Though the company behind AIDA64, FinalWire Ltd. was only founded in 2010, its founding members are veteran software developers, each of whom has more than 20 years experience in their respective fields. They have worked together on developing system utilities for more than a decade. They started their programming career on the venerable Commodore systems, then stepped up to MS-DOS based PC/AT machines to learn assembly and Turbo Pascal, and later moved on to Windows to start coding in Visual C++ and Delphi. During the past fifteen years, they have been involved in a number of software development projects, mainly focusing on enterprise network management and system diagnostics.
In FinalWire, our goal is to further evolve the hardware detection technology they introduced in 1995 with ASMDEMO and create industry leading diagnostic and IT asset management solutions. Our products help customers gain deep insight into and exceptional control over both standalone personal computers and corporate networks.
The history of AIDA64
After several name changes during its long history, the software was renamed AIDA64 in 2010. But the early development of what is called AIDA64 today began in 1995, when Tamás Miklós wrote a program named ACI in assembly to detect the differences between various microprocessors. Building on this code base, he created ASMDEMO in the same year. Parts of this software were already written in Pascal in order to make it more effective, compact and fast, but the major part of the hardware detection engine was still using assembly. ASMDEMO was already capable of detecting and diagnosing the components of a PC.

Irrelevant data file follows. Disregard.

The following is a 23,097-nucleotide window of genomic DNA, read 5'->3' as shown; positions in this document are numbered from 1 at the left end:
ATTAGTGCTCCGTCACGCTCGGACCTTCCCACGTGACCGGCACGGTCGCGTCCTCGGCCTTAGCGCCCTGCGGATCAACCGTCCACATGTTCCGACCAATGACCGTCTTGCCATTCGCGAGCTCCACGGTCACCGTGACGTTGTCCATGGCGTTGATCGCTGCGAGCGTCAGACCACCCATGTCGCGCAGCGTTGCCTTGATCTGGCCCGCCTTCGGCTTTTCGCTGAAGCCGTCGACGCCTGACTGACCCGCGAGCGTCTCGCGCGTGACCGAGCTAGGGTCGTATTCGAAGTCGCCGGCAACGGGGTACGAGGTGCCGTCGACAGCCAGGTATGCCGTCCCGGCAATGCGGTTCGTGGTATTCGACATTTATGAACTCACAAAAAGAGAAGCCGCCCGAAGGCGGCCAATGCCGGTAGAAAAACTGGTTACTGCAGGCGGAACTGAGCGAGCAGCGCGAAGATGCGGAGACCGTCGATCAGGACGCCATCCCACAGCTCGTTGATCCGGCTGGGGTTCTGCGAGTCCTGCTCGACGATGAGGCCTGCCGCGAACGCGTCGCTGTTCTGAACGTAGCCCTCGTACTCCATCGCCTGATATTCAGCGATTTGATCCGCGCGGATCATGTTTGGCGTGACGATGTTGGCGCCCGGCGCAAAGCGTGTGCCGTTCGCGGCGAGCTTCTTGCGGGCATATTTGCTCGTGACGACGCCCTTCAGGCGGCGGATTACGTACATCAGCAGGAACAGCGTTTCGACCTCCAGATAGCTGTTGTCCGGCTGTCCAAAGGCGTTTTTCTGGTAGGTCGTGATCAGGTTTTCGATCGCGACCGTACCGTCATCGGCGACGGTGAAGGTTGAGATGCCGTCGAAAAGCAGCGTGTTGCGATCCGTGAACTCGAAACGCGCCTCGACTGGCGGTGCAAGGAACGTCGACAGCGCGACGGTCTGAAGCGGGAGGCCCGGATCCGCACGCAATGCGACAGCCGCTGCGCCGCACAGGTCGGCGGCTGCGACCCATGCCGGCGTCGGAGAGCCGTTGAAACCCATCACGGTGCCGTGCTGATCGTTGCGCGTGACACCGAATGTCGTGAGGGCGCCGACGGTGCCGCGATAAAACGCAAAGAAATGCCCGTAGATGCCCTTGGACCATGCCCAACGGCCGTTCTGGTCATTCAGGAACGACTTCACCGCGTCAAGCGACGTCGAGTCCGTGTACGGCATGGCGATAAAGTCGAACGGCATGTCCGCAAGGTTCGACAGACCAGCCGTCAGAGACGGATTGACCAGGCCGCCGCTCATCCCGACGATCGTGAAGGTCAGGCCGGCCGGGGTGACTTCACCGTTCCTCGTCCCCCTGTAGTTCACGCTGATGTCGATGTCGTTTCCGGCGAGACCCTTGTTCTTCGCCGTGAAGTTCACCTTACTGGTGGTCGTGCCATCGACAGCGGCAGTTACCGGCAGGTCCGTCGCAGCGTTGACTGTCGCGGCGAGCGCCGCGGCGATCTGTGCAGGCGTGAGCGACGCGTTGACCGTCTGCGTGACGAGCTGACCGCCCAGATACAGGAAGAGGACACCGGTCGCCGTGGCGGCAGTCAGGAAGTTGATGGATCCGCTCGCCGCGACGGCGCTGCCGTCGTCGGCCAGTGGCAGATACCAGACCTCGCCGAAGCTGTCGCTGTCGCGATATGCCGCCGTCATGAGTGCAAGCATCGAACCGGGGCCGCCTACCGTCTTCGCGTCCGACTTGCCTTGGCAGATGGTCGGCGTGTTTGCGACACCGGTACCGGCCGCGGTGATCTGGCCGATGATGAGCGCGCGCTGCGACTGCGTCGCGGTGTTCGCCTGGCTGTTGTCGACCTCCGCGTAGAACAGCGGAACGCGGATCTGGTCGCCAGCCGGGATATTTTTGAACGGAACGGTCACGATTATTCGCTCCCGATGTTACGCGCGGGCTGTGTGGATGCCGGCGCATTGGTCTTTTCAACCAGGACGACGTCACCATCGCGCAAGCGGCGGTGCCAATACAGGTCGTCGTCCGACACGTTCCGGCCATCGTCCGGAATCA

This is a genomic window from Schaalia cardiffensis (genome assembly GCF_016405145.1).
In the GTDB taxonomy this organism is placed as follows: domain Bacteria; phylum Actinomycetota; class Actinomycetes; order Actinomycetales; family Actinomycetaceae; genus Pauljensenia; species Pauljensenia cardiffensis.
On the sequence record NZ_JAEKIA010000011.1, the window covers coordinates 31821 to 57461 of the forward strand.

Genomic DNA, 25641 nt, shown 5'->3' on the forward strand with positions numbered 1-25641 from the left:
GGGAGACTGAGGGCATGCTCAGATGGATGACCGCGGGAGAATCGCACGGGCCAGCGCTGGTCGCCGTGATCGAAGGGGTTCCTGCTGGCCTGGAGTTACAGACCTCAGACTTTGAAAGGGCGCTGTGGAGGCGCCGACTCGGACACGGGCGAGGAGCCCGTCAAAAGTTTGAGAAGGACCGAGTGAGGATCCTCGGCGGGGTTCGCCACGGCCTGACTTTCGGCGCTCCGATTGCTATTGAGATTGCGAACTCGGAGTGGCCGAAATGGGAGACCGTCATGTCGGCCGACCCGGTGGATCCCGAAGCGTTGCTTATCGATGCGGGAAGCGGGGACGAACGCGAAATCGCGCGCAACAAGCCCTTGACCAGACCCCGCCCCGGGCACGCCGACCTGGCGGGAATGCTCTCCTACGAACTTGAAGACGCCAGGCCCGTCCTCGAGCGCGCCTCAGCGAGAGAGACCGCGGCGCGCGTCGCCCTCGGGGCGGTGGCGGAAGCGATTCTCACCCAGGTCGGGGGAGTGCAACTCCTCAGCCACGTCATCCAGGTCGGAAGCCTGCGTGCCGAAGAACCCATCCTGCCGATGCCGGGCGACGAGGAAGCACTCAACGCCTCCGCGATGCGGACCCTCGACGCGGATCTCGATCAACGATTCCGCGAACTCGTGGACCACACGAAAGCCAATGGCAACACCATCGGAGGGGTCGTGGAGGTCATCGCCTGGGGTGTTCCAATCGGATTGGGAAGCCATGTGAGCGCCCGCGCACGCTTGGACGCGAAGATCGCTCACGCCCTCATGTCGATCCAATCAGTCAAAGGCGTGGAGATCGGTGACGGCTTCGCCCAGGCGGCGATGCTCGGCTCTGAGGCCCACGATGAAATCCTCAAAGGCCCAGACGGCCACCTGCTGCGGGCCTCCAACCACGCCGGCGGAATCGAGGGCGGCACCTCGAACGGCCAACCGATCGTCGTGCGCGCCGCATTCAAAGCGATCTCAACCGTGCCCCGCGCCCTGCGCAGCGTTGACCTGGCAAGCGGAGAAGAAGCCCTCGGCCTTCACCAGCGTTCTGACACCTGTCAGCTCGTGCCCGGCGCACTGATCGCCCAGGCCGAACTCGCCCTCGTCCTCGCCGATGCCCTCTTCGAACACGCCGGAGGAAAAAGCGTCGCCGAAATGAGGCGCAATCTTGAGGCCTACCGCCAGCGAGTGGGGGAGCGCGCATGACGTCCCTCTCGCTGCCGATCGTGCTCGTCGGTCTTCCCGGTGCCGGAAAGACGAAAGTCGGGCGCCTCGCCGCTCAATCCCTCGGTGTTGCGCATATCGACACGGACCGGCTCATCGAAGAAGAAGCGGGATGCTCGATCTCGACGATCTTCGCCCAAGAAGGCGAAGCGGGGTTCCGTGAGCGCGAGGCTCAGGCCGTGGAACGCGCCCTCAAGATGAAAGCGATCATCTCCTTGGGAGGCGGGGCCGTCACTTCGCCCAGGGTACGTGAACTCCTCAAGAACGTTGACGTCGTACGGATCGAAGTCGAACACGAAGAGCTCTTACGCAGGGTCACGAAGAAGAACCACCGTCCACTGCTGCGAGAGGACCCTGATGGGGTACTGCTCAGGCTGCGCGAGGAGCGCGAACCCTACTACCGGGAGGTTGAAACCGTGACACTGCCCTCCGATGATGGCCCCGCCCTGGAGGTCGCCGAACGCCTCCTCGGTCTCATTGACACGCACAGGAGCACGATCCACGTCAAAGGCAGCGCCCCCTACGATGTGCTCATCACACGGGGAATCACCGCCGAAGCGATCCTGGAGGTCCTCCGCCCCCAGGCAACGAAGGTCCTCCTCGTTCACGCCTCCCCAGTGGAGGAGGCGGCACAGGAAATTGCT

A few years later the software was renamed AIDA, then – after its functionality was expanded – AIDA16. With the constantly growing prevalence of Microsoft Windows, using DOS-based applications, including AIDA16, became more and more burdensome. The software still had a text- based user interface, which was not up to the requirements of the turn of the millennium.
This deficiency was made up for with the introduction of AIDA32, written completely in Delphi, in 2001. The software now used a graphical user interface, which was further polished and, by the end of the year, was given its final layout which has been used ever since in both Everest and AIDA64. This interface is structured in a logical way, is well-arranged and allows easy usage.
The English-language application was first localized into Hungarian in 1998, followed by the creation of the Russian, German, Spanish and Danish language modules. Today the product is available in more than 35 languages.
User feedback has always been taken into account during the development process. The developers have always done their best to inform users if the issue they submitted was successfully fixed.